Hate Crime Laws Go Too FarJames Kilpatrick usually writes...


June 13, 1993

Hate Crime Laws Go Too Far

James Kilpatrick usually writes with a clear head (meaning that I usually agree with him). But his column, "Punishing the Crime of Hatred" (May 26) was so off the mark that I can't contain myself.

At issue is whether behavior that is already criminal (i.e., murder, assault, etc.) should be made more criminal, or punished more severely, just because the victim's race (or religion, color,

national origin, etc.) is shown to be a contributing or motivating factor in the crime's commission in the first place. A case pending before the U.S. Supreme Court will determine the constitutionality of Wisconsin's version of today's popular "hate crime laws."

Ironically, although the genesis of these laws was some politically correct attempt to placate the minority and homosexual communities from perceived unpunished injustices, the Wisconsin case involves a black man convicted of attacking a white youth solely on the basis of his race.

However, being a conservative white man, I find no comfort in FTC this irony. For . . . the proponents of "hate crime laws" have as their ultimate goal the outlawing of "subjective bigoted thought." This is how the Wisconsin Supreme Court characterized the statute in its lower ruling against the law.

Kilpatrick invokes the famous words of Justice Oliver Wendell Holmes which unfortunately have turned into an over-worked cliche about there being no right to shout "fire" in a crowded

theater. . . .

If I shout "fire" in a crowded theater, it would certainly cause havoc, and possibly endanger people's lives. To that extent, such behavior should be, and is, criminally sanctioned. But that end result is absolutely no different if the reason I shout "fire" is because I want to wreak revenge upon the theater owner, or because I don't like the fact that most of the patrons are of some race or nationality. Yet Kilpatrick says it's all right for the latter to be punished more severely.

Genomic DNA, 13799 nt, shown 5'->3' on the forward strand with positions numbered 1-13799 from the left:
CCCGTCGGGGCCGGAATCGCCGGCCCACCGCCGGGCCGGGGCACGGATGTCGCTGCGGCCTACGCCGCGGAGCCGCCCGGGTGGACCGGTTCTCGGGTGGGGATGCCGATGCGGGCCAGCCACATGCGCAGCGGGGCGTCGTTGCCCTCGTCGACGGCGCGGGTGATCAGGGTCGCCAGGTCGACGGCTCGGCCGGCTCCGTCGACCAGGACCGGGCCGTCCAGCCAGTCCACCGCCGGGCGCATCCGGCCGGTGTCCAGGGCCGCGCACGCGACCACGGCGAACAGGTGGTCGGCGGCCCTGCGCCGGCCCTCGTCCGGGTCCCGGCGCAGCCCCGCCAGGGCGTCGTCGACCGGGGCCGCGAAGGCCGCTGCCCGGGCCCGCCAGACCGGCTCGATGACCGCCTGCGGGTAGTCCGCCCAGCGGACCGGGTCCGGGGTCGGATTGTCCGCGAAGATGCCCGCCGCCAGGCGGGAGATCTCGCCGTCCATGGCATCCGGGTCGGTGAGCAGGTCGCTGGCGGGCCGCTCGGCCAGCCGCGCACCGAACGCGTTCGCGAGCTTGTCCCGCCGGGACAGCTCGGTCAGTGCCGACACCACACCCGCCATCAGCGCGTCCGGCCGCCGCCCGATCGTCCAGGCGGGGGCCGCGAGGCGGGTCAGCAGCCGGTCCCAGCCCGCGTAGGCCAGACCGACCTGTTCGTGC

It does not take but a short leap of logic for the politically correct crowd, and their allies in the White House, to take the next step and say that the mere expression of thought that is motivated by any "offensive" prejudice (i.e. race, sexual orientation, political persuasion, etc.) whether or not some illegal action follows, is in and of itself a crime. And while Kilpatrick might find this to be all right in the narrow context of the Wisconsin case, he should take a second look at the people "in charge" around Congress and the White House these days and take stock of the people who are going to be defining exactly what is offensive. . . .

Stephen M. Kranz


Pet Breeders

Responsible breeders breed for quality, not quantity.

As a hobby breeder myself, I have had only two litters in the last three years. They were sold with the agreement that they would be spayed/neutered and kept only as indoor cats. If the buyers found that they could not keep the animal, I would take it back. I do not want any of my cats to end up in a shelter. . . .

I feel very strongly that this breeding ban will not decrease the overpopulation of unwanted cats and dogs. It will only hurt the quality of pedigree animals.

Pat Jones


Parking Spaces

I have read several letters pertaining to parking spaces for the handicapped.

They would have you believe that most of the people who use these spaces are perpetrating fraud. Of course this privilege like everything else in this life is abused.

Are the people who write these letters medically trained so that ++ in observing people getting out of cars they can tell whether or not they deserve that space? Not everyone is in a wheelchair or on crutches. My wife and I would be only too happy to give up this privilege if we could regain our health.

John C. Hunt


State's Attorney

Concerning the response of Carroll County State's Attorney Tom Hickman when the Attorney General's office made him return the ill-gotten medical records of Roy Monroe Robertson: Hickman said, "It doesn't matter, because there wasn't anything in them anyway."

With that in mind, can someone explain to me how Carroll's state's attorney is any different than a thief who steals a man's wallet and then returns it because it was cash poor?

Carmen M. Amedori


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